The surging price of oil lifted energy stocks on Wednesday, but other areas of the market faltered. After zooming higher in the morning, a slump in technology stocks helped drag U.S. indexes to modest losses in the afternoon.
It’s yet another example of markets pirouetting quickly in recent weeks, even by the hour, as investors gauge how seriously to take the prospect of a global trade war. Asian stocks slumped early due to the concerns about trade, only for European stocks to flip from losses to gains on hopes the Trump administration was taking a less combative stance in talks with China. U.S. stocks opened higher, but the gains evaporated after a White House adviser said the move shouldn’t necessarily be considered a signal of a softer stance.
KEEPING SCORE: The S&P 500 was down 7 points, or 0.3 percent at 2,715, as of 2:25 p.m., Eastern time. It erased an earlier gain of as much as 0.8 percent.
The Dow Jones Industrial Average fell 33 points, or 0.1 percent, to 24,249, and the Nasdaq composite sank 61 points, or 0.8 percent, to 7,500.
TRADE WORRIES: Stocks have swung in recent weeks as talks have grown more and less heated about trade between the United States and its partners, particularly China.
U.S. stocks rose at the open of trading after the Trump administration indicated it’s shifting away from a plan to impose limits on Chinese investment in U.S. technology companies and high-tech exports to China. Instead, the administration is calling on Congress to enhance an existing review process.
Investors took it as a sign of a less antagonistic stance after escalating rounds of tough talk, but the gains disappeared in the afternoon. Larry Kudlow, director of the National Economic Council, said in an interview with Fox Business that it should not necessarily be viewed as a softer stance.
“Trade is the hot topic du jour, and it’s having an impact on the market” said Barry Bannister, head of institutional equity strategy at Stifel.
It’s only adding to pressures that have been mounting on the market, which he sees dropping over the next three months. Interest rates are rising, but more importantly to Bannister, so have interest rates after accounting for the effects of inflation. That is putting pressure on stock prices, and he expects this bull market that began in 2009 to end by the first quarter of 2020.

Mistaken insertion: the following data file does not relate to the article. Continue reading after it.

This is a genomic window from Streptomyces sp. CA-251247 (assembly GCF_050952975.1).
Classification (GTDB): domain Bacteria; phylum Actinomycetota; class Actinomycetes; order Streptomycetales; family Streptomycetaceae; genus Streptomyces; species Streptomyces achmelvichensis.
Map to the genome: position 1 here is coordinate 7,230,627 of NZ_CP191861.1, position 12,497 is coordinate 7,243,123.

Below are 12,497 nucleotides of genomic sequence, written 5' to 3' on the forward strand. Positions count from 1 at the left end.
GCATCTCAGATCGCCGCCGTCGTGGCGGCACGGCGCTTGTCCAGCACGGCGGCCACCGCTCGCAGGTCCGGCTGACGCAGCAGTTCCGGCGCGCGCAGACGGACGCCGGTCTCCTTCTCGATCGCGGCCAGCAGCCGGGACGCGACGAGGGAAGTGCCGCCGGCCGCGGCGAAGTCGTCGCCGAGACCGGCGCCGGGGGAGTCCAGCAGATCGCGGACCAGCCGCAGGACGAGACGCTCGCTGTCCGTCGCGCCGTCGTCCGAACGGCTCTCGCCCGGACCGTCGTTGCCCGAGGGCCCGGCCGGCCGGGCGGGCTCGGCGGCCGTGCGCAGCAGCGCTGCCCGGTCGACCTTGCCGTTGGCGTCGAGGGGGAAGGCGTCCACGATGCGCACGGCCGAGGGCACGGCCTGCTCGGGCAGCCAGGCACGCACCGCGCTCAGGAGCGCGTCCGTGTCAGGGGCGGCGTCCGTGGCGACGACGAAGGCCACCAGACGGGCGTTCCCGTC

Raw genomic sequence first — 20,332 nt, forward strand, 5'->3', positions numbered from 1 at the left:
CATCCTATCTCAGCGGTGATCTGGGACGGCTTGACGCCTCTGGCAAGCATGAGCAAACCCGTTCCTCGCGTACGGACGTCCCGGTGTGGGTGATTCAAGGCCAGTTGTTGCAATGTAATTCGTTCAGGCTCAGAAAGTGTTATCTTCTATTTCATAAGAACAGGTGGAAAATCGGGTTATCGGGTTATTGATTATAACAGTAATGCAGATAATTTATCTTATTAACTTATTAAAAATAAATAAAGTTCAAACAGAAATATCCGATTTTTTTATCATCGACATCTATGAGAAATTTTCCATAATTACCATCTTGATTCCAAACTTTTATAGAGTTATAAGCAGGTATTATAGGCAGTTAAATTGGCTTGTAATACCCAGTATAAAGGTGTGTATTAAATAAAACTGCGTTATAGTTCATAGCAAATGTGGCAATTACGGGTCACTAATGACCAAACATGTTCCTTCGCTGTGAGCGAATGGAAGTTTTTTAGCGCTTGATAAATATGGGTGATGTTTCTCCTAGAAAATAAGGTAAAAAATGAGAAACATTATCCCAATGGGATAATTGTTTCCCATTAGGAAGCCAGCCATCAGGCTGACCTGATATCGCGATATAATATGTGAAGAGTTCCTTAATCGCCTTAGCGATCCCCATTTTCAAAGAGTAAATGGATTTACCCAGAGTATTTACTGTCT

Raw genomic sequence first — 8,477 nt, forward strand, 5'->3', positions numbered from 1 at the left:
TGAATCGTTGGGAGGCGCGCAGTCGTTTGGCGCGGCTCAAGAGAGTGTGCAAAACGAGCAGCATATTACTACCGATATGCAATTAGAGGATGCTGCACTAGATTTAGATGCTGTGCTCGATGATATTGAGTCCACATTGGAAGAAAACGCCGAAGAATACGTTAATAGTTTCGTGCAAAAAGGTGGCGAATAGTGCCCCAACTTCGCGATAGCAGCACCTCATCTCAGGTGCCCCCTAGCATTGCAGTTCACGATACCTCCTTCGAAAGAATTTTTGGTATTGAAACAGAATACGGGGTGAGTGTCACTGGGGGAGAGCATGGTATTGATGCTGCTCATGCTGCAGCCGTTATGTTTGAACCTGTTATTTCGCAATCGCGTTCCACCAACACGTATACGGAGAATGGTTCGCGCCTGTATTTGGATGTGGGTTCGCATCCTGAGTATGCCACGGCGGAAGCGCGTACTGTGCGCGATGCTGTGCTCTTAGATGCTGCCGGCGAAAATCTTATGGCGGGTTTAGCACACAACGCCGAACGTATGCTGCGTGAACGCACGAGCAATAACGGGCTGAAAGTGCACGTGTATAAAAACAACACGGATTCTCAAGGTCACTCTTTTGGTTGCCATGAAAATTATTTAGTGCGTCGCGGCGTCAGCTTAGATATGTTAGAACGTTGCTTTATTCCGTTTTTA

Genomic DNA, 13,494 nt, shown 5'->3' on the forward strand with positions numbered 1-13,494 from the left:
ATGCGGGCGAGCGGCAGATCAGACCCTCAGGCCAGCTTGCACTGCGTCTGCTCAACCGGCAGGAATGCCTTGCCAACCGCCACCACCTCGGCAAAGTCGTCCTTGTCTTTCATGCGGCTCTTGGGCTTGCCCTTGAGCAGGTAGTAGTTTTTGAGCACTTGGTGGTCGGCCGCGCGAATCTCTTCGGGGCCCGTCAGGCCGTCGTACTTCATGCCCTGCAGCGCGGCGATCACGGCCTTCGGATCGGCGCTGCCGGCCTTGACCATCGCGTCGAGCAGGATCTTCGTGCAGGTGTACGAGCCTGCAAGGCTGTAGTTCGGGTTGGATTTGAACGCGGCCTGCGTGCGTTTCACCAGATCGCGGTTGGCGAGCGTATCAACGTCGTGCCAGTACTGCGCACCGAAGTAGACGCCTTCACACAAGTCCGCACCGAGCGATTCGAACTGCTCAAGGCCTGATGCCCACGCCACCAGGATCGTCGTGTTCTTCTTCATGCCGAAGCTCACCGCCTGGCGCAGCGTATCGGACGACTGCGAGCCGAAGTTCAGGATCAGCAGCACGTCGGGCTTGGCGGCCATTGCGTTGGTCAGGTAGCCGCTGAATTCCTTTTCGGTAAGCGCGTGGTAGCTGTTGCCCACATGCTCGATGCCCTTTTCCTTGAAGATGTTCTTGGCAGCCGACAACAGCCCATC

CHINESE BEARS: The tough talk on trade between the world’s two largest economies has hit Chinese stocks particularly hard, and China’s Shanghai Composite index continued to plummet with a 1 .1 percent drop on Wednesday. It’s down more than 20 percent from its late January level.
“To a large extent, the Chinese market is one driven by speculation,” said Jingyi Pan, a market strategist at IG in Singapore. “With sentiment rolling over itself of late, particularly over the escalating trade tensions that seem to have no end, it should be of little surprise to find the market crumbling.”
ENERGIZED STOCKS: The price of crude jumped after a report showed that U.S. oil inventories dropped more sharply last week. Crude’s price had already been rising on reports that the Trump administration is pushing other countries to stop importing oil from Iran.
That helped drive energy stocks in the S&P 500 up 1.6 percent. That was more than double the gain for any of the other 10 sectors that make up the index.
Concho Resources, a company that looks for oil and gas in New Mexico and west Texas, jumped 5.5 percent to $138.87. Hess gained 3.3 percent to $65.90
MARKETS ABROAD: European stocks erased earlier losses to climb. France’s CAC 40 gained 0.9 percent, Germany’s DAX rose 0.3 percent and the FTSE 100 in London added 1.1 percent.
Asian markets, which closed earlier, mostly fell. Japan’s Nikkei 225 lost 0.3 percent, and South Korea’s Kospi sank 0.4 percent.
FILLING UP: Conagra Brands recorded the biggest loss among stocks in the S&P 500 after it agreed to buy Pinnacle Foods, the company behind Duncan Hines and Hungry-Man, in a deal that would create a frozen-food giant. The cash-and-stock bid is valued at more than $8 billion, not including Pinnacle Foods’ debt.
Conagra also reported stronger earnings for the latest quarter than analysts expected. Its shares nevertheless dropped 6.9 percent to $35.60.
CURRENCIES: The dollar edged up to 110.17 Japanese yen from 110.13 yen late Tuesday. The euro fell to $1.1563 from $1.1650, and the British pound dropped to $1.3139 from $1.3232.
YIELDS: The yield on the 10-year Treasury dropped to 2.82 percent from 2.88 percent late Tuesday. The two-year yield fell to 2.48 percent from 2.53 percent, and the 30-year sank to 2.97 percent from 3.02 percent.
COMMODITIES: Benchmark U.S. crude rose $2.18, or 3.1 percent, to $72.71. Brent crude, the international standard, rose $1.36 to $77.50 per barrel.
Gold slipped $3.50 to $1,256.40 per ounce.